A couple of weeks ago, I asked my mom to join us for dinner on V-Day. As usual, she asked why Russ and I didn’t do something special, and as usual I told her we don’t like this holiday. She happily agreed to come over. Today I made a big casserole and put it in the fridge. My mom came over at 3:00, all dressed up and beautiful, and she and I picked G up from school. She played with him while I made a salad and some veggies and put the casserole in to bake. Then at 5:30, my brother, sister-in-law and niece and nephew came over. My sis-in-law had made a chocolate bundt cake and bought fresh berries. We ate, laughed, ate some more, laughed some more, and even cried a little.

Garrett played for hours with his cousins, who built a fort for him when he wasn’t looking. They ran around, played games on the computer, played Wii Fit, and hid in the fort. We all ate dessert, watched some of the Grammys I had taped, and we all cleaned up together.

When my mom got home, she called and said she thought this was going to be a very sad day, her first Valentine’s without my dad. But it wasn’t. At least, it wasn’t anywhere near as sad as she had thought it would be. That’s pretty great.

So I think we’ve started a new Valentine’s tradition. It’s a tradition of love. Russ and I tell each other and Garrett that we love each other 1,000 times a day. And we mean it every, single time. We also show it in ways I couldn’t begin to count. We don’t need a holiday to celebrate that. (Not that you’re lacking in love if you DO celebrate! More power to you!) But how cool that we got to celebrate the love of family tonight. I feel very blessed.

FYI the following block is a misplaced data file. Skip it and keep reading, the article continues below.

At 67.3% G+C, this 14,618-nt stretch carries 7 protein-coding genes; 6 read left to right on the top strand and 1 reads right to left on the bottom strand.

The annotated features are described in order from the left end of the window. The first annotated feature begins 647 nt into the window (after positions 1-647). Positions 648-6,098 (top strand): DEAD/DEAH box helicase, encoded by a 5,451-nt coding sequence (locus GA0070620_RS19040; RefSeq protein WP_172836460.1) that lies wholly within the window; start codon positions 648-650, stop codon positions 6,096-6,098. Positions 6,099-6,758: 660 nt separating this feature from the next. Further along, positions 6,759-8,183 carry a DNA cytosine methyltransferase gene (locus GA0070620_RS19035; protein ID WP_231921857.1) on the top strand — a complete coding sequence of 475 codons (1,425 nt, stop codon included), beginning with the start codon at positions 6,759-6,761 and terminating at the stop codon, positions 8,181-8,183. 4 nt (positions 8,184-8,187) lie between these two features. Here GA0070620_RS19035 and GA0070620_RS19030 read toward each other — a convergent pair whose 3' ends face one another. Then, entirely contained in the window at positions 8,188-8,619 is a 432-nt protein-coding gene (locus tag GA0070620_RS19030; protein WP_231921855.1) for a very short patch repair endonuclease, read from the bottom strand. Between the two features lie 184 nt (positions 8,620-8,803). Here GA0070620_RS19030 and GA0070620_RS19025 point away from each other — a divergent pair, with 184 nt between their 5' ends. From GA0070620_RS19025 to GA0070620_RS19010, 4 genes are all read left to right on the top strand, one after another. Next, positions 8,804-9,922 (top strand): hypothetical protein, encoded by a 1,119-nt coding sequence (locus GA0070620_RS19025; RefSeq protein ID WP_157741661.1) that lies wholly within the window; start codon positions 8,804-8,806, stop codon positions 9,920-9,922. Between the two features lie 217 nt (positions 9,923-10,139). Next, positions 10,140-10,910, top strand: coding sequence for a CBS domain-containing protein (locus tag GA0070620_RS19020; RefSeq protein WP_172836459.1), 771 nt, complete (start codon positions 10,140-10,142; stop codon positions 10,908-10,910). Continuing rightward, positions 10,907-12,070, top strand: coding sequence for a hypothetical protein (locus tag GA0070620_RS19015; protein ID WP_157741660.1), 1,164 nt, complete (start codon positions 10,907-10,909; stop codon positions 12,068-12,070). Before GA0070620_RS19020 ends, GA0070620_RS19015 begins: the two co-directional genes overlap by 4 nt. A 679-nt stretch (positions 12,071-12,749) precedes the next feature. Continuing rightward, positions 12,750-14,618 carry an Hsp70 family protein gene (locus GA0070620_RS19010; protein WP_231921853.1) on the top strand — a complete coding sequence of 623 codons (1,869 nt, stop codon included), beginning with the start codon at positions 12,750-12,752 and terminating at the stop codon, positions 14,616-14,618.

18 Dec 2010

Flawless Saturday Question

28 Comments Flawless Saturday Question

What is the one gift you are most looking forward to giving this year? Can you already picture the look on the face of your child? Your parent? Your friend? Your grandkid?

I’m not going to lie. G-Man is getting quite a haul for Christmas. Some of it is stuff I needed to buy him, like a robe and warm, footy-pj’s. But he loves getting that stuff, so he’ll be thrilled.

He’s definitely getting some dinosaur stuff, which I know he’ll love, including a dinosaur caller, a dino blankie, and a head-lamp to look for dinos in the dark. But I think I’m most excited about him opening his indoor-tunnel-tent. We love making forts and watching movies in them, and this will be a whole new experience. I really think he’ll love it and I can’t wait to see his face when he opens it.

There’s one other thing I’m very excited about giving. This is an idea I heard from a friend of mine last year that another friend of mine reminded me of this year, that I’m sure is going to be the beginning of a long-standing tradition. We’re doing it instead of exchanging gifts with our closest friends. I encourage you to do something similar. Six of us are going to dinner somewhere VERY inexpensive, like Denny’s or  IHOP. At the end of dinner, each couple will leave the server a $50.00 tip. That’s it. No questions asked. It’s just a Christmas bonus for a hard-working server.

I’ll post about it afterward. We keep wondering what we’ll do if the server is mean or the service is terrible. I think, no matter what, we’ll leave the tip. It could warm the heart of an angel, or soften the heart of a grinch. It could go either way!

I look forward to hearing the gift you’re most excited to give, and whatever “charity” or fun tradition you might be starting or continuing.

Christmas is just around the corner, folks! Hope yours is very, very merry.